Tag Archives: poland

This exhibit showing the creative uses of recycled items is aimed at raising awareness of the sustainability movement in Poland. Photo: Kasia Marciszewska

Seeing Poland In A Green Light

Our associate editor and resident green blogger, Kasia Marciszewska, is currently traveling in Europe. While there, she stopped by her native country of Poland. Ever vigilant about the subject of sustainability, Kasia sought out Poland’s green side.

Visiting my home country of Poland is always a fun and exciting experience. It seems every time I come here something is different, as Poland continues to shift and grow with the changing times.

This visit proved to me once again how far the country has come, when I realized that Poland was taking “being green” to a new level.  The concept of eco-friendliness in some ways is new to the country, but upon closer inspection it seems that Poland was on the road to helping the environment long before it became popular.

One way the country is and has been reducing its environmental impact is through its transportation system. Many of Poland’s residents commute via public transportation, which includes trams, rail and bus. Though not always the fastest routes, public transportation is an integral way of life for the Polish people and definitely the greener way to travel.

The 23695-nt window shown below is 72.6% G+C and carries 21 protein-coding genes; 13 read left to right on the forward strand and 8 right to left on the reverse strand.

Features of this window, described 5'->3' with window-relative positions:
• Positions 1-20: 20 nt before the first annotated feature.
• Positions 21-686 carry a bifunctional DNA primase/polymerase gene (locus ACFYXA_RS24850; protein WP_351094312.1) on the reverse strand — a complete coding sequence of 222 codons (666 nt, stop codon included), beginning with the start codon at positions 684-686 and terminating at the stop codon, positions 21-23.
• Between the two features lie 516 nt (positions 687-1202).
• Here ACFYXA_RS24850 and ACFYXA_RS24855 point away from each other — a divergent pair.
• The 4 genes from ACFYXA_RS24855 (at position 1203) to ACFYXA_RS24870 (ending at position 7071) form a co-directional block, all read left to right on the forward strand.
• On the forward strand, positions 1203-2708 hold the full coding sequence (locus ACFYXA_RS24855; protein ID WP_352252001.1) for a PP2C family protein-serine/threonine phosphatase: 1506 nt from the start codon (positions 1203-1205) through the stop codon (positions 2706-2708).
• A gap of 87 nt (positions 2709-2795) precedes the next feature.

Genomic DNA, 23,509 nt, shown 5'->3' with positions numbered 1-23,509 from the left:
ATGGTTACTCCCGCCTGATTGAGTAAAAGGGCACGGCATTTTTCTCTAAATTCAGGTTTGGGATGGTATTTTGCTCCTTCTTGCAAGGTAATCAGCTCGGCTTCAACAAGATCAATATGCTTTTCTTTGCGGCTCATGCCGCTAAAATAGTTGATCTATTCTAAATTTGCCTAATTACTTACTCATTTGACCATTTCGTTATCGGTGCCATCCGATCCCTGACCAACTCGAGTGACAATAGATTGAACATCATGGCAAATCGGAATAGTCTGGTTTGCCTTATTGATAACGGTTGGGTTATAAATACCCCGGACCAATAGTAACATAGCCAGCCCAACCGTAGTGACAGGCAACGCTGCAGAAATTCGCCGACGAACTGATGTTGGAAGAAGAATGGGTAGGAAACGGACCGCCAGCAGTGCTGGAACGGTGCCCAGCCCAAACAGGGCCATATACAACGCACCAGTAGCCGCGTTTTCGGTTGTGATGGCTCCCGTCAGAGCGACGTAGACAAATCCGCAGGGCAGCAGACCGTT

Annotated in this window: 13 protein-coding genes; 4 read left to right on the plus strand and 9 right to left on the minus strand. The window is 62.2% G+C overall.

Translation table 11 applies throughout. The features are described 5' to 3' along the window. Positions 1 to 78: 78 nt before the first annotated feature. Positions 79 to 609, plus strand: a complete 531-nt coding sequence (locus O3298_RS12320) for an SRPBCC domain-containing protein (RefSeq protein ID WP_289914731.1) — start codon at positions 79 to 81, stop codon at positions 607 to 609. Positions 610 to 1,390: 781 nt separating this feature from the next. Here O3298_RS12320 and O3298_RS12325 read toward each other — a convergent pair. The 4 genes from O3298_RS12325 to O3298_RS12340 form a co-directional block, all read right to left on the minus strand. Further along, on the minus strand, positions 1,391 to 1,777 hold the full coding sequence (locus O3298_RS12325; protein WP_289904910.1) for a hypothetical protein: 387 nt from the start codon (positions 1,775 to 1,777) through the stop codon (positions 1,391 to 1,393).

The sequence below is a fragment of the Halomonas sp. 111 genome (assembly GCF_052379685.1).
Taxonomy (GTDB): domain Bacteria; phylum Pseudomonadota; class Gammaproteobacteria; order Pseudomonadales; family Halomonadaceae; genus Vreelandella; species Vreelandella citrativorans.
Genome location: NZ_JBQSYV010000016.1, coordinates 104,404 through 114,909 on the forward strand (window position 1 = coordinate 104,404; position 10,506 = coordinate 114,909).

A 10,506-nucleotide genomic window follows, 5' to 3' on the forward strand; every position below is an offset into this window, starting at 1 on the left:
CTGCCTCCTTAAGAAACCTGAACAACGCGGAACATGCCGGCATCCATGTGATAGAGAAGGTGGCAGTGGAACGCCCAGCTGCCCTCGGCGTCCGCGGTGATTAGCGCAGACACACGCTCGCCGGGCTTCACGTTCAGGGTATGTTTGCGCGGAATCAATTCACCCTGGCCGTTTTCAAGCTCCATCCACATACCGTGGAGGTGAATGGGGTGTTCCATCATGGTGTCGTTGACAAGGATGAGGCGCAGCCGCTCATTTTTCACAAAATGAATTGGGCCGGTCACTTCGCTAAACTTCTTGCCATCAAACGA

One can easily travel throughout Poland on public transportation. The rail systems span the whole country, and you can travel with relative ease; from the northern city of Gdansk all the way down to Krakow in the south, it’s all just a train ride away.  Travel to neighboring countries such as Germany and the Czech Republic also can easily be done via trains, making visiting other countries ecologically sound.

Though transportation by car has steadily increased over the years, the sizeable difference is in the cars themselves, literally. Cars in Poland are taxed based on their engine size, so many people choose to drive cars with smaller engines (thus fewer emissions) in order to reduce their costs. That frugalness helps the environment at the same time (The price of gas in Poland is also extremely high, so using public transportation makes much more economic sense for most people).

Another “green” innovation in Poland is grocery bags, or rather the lack thereof. Many of Poland’s cities are making an effort to reduce plastic bag waste by simply asking customers if they need a bag. The catch? If you want a bag you’ll have to pay for it! A nominal fee is tacked on for plastic bags during your shopping, so a better, cheaper and greener alternative is to bring your own bags.

The cities of Gdansk, Inowroclaw, Tychy and Zabrze already have passed local laws to ban the free handing out of plastic bags, and many more cities are deciding on similar initiatives.

Poland is truly undergoing a cultural shift toward environmental friendliness. Awareness about the topic is spreading with more and more initiatives sprouting up all over the country.